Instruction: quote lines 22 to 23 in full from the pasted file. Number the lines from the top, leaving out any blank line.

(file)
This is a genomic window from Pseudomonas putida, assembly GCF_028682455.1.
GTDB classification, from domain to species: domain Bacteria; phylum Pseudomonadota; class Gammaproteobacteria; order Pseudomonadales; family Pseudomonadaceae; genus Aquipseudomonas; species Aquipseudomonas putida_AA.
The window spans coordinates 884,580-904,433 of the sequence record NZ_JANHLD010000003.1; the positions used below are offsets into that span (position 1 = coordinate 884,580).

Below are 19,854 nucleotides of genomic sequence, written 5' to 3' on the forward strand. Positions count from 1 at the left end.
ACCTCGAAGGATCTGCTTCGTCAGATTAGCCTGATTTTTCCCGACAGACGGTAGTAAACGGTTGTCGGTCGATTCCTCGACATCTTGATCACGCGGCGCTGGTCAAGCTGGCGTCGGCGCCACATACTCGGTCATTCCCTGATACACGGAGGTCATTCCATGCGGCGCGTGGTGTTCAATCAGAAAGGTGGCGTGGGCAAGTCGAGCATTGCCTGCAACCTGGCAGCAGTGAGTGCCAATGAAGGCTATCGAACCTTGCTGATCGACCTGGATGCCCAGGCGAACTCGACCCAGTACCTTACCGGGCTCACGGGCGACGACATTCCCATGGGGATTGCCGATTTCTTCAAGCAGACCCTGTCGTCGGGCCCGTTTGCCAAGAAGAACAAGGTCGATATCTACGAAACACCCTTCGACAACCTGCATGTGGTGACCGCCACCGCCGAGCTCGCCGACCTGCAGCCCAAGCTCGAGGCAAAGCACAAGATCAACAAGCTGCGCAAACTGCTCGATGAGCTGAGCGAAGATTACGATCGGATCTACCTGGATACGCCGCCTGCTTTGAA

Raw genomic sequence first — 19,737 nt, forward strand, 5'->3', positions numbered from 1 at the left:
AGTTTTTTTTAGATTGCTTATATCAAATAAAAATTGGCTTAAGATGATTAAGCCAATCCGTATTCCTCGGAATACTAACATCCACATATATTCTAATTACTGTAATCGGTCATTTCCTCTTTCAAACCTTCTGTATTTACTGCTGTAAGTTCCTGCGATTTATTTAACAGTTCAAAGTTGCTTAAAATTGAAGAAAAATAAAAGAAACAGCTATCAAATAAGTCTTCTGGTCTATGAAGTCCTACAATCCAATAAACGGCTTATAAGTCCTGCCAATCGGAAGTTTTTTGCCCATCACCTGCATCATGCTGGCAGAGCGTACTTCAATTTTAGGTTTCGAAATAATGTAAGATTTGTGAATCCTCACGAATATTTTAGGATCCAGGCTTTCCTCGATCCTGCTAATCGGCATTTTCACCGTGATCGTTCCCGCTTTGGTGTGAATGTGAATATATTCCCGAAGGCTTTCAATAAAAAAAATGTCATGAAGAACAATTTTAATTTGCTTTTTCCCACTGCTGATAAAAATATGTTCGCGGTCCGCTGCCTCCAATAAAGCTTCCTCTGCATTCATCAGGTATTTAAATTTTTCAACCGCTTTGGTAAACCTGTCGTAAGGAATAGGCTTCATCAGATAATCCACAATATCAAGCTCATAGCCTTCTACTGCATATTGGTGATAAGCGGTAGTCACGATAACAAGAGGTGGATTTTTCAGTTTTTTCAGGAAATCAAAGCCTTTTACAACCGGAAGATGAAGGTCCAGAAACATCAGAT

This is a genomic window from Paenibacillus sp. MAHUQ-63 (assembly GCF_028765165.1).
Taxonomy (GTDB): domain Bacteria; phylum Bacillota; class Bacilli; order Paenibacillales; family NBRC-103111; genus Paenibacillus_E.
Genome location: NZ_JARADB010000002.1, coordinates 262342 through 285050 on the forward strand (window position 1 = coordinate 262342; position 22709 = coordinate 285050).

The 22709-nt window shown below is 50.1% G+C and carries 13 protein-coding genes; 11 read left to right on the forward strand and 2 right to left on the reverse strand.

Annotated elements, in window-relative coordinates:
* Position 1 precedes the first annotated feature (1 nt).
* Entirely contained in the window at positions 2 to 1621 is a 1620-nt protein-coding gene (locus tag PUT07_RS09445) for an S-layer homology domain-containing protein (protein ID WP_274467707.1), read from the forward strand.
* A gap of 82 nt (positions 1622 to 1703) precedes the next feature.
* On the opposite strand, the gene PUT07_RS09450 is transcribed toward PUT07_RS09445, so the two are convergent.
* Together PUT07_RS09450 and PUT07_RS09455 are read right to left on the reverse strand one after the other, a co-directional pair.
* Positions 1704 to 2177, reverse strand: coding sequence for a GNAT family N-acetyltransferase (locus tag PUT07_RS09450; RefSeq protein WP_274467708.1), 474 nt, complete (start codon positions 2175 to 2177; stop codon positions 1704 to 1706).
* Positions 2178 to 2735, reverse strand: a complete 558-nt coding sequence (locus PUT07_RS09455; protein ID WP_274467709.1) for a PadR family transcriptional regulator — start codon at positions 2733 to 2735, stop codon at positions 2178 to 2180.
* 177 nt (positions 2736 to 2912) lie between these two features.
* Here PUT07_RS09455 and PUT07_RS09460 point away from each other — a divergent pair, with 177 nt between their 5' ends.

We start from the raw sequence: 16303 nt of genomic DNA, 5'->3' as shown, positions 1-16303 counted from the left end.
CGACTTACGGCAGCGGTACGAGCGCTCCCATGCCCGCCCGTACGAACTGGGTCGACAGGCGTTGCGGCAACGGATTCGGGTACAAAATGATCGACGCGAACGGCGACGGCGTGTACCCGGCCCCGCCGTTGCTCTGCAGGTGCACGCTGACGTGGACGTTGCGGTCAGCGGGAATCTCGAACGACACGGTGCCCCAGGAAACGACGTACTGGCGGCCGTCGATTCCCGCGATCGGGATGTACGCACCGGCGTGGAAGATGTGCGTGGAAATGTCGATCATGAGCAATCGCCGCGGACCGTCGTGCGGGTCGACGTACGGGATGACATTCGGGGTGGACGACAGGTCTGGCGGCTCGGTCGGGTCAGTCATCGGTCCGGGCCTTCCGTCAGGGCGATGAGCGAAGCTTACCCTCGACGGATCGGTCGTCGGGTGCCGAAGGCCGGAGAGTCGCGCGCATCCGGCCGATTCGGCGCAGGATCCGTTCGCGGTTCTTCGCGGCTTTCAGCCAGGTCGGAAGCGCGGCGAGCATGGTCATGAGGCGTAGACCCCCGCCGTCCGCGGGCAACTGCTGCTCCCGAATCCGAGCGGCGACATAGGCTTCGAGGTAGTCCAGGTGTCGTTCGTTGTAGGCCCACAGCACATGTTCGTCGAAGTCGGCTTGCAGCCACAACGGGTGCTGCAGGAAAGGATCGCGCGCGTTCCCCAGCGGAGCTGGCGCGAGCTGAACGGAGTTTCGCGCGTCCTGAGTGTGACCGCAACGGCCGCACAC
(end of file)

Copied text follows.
We start from the raw sequence: 16303 nt of genomic DNA, 5'->3' as shown, positions 1-16303 counted from the left end.
CGACTTACGGCAGCGGTACGAGCGCTCCCATGCCCGCCCGTACGAACTGGGTCGACAGGCGTTGCGGCAACGGATTCGGGTACAAAATGATCGACGCGAACGGCGACGGCGTGTACCCGGCCCCGCCGTTGCTCTGCAGGTGCACGCTGACGTGGACGTTGCGGTCAGCGGGAATCTCGAACGACACGGTGCCCCAGGAAACGACGTACTGGCGGCCGTCGATTCCCGCGATCGGGATGTACGCACCGGCGTGGAAGATGTGCGTGGAAATGTCGATCATGAGCAATCGCCGCGGACCGTCGTGCGGGTCGACGTACGGGATGACATTCGGGGTGGACGACAGGTCTGGCGGCTCGGTCGGGTCAGTCATCGGTCCGGGCCTTCCGTCAGGGCGATGAGCGAAGCTTACCCTCGACGGATCGGTCGTCGGGTGCCGAAGGCCGGAGAGTCGCGCGCATCCGGCCGATTCGGCGCAGGATCCGTTCGCGGTTCTTCGCGGCTTTCAGCCAGGTCGGAAGCGCGGCGAGCATGGTCATGAGGCGTAGACCCCCGCCGTCCGCGGGCAACTGCTGCTCCCGAATCCGAGCGGCGACATAGGCTTCGAGGTAGTCCAGGTGTCGTTCGTTGTAGGCCCACAGCACATGTTCGTCGAAGTCGGCTTGCAGCCACAACGGGTGCTGCAGGAAAGGATCGCGCGCGTTCCCCAGCGGAGCTGGCGCGAGCTGAACGGAGTTTCGCGCGTCCTGAGTGTGACCGCAACGGCCGCACAC